Wednesday, November 22, 2017

Thanksgiving 2017: Elemental Gratitude

As an especially beautiful autumn here in the Pacific Northwest begins its slide into winter, I'm thinking about gratitude. For this year's annual Thanksgiving blog post, I'm keeping it simple. 

Last year at this time I was still recovering from the shock of an accident, so I was simply grateful for my life.  Now I'm paying homage to nature. 

If you've been here before, you know Pacific Northwest Seasons is in large part about our beautiful environment. I'm nourished by being outside in our mountains, forests, national parks, or on our waterways. I'm convinced it's essential to good health and well-being.

So I'm grateful for mountains, which have presented many opportunities for adventure and growth. After living on the East Coast for a few years post-college, I was drawn back home in large part because I missed "real" mountains, craggy and layered with glaciers.

My gratitude is great for trees, especially western red cedar (thuja plicata). These trees literally sustained and nursed me as a little girl who lost her mother far too young. I grew up surrounded by them in our yard in East Multnomah County, and their presence was a soothing balm.

I'm thankful for water. Of course! Stream, rivers, the Salish Sea, and the Pacific Ocean, they've all coursed through my life. I've reveled in jumping into cold freshwater mountain streams, kayaking the sea, playing in ocean waves, swimming in sun-warmed lakes, slaking my thirst on long hikes with fresh cold water, and much more. 

I could go on, but these are my iconic trio. They are elemental to our life here in the Pacific Northwest (as many places of course, but especially here.)

I'm sad for the degradation I've seen to our forests from past/present logging and development that displaces former woodlands, for pollution that still affects our water quality, and for global warming that is causing our glaciers to melt.

Many good people and organizations are working in support of the health of our many and varied ecosystems here. For them I'm also grateful. Most nonprofits could use our support, like homegrown Conservation Northwest and Save Our Wild Salmon, the Sierra Club, the Nature Conservancy (Washington and Oregon), and lots more.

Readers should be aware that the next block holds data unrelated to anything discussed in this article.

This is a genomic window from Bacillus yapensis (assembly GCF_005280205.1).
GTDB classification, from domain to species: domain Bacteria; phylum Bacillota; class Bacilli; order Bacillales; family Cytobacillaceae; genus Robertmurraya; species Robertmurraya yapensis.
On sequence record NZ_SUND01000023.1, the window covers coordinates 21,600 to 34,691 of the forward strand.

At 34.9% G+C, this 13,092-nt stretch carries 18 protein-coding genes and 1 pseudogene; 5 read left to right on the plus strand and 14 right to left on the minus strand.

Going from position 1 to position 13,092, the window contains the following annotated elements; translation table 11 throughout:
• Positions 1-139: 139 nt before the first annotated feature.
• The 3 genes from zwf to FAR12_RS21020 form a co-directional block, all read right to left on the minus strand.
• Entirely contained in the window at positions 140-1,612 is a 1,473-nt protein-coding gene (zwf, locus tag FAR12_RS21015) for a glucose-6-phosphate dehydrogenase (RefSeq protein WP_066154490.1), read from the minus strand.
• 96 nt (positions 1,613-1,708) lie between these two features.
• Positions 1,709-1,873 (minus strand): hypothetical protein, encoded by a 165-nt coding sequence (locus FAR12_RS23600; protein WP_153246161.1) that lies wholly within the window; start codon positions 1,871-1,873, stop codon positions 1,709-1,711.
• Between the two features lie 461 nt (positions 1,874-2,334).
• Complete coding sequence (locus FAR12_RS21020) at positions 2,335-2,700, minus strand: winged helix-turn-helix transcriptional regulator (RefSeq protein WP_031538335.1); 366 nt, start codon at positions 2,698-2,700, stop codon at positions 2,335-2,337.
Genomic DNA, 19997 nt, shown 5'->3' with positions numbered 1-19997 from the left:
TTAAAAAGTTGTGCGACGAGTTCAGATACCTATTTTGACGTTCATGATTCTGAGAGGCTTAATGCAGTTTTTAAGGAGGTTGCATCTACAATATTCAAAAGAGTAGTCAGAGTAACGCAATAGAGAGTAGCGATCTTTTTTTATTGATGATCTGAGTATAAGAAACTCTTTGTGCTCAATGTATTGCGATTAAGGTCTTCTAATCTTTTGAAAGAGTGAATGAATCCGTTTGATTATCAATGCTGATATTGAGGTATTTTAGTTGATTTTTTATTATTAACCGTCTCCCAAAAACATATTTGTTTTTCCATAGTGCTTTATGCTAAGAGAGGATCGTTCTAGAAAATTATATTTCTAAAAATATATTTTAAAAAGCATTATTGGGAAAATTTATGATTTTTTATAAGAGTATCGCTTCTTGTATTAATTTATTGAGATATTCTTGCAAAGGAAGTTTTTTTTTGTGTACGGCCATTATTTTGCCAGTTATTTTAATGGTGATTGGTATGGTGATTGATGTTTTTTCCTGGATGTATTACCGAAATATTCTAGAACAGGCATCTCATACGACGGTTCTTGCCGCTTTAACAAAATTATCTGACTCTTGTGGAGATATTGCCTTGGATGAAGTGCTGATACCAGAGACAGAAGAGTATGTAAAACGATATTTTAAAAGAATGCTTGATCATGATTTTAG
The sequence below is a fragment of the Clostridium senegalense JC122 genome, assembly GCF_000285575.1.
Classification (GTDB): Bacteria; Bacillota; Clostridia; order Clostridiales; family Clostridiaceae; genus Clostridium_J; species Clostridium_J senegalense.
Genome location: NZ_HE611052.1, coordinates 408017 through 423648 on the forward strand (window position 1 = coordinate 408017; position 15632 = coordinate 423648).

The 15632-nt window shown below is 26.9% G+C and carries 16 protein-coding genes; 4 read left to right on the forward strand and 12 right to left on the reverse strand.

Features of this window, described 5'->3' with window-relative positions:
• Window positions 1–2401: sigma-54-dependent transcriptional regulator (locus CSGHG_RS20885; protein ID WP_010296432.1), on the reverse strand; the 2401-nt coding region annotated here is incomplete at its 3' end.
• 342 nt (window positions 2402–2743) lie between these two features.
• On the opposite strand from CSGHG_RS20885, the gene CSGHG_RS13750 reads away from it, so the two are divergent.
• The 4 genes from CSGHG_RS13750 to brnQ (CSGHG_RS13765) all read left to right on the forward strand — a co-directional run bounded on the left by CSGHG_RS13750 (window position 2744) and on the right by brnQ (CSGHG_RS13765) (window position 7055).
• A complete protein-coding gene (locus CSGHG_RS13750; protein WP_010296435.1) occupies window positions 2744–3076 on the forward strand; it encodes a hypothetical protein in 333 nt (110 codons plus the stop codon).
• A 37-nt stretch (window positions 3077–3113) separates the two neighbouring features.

And while I love alone time in nature, I also am grateful that being outdoors together has created and cemented many great friendships.

So today, I salute what's still here, beautiful and majestic. For all this, I am thankful.
I hope you have a lovely Thanksgiving and holiday season, whether you celebrate with family and friends, in nature, alone, or any other way.

I'd love to hear what tops your gratitude list this year in the comments below.

Happy trails and thanks for visiting Pacific Northwest Seasons! In between blog posts, visit Pacific NW Seasons on FaceBook, Twitter, and Instagram for more Northwest photos and outdoors news.  




Anne said...

I am grateful most of all for my family, sister Vic and you, Jill, brother John and lost brother David. The younger family, my children, nieces and nephews, and finally a granddaughter. Almost all of us are in the PNW which I have never chosen to leave as a resident, as I knew not only my roots but my heart was here and nowhere else. Traveled to 60 or 70 something countries, had wonderous experiences, but will only live here. When I see Mt. Rainier, I see home.

Anonymous said...

Greatful for family and friends, for the generational gift of a farm, and the eclipse that gave us a chance to share it. Grateful to live in a blue state surounded by people who share my values. Each season brings natural events that reinforce the knowledge that nature is in charge. Fierce storms are always interesting. And grateful for the relative ease of most of our daily lives, heat at the turn of a dial, running water at the sink, hot water on demand, electric lights, clothes that we don’t need to manufacture, and clothes washers and dryers, cars, tractors. My great grandmother raised eleven children, kept them healthy and educated them without any of those things. My grandmother spend her early married life washing clothes in a couple of galvanized wash tubs which now, loaded with ice, chill beverages for parties. Not everyone is so lucky but I certainly am and I am profoundly grateful. Also grateful to understand that growing up around people who knew how to survive tough times I have the skills to do the same if I need to. Live is rich. Mary Lou and Ben

jill said...

Beautiful comment/gratitude list, Mary Lou and Ben. Apologies for not posting sooner, been away from the blog far too long.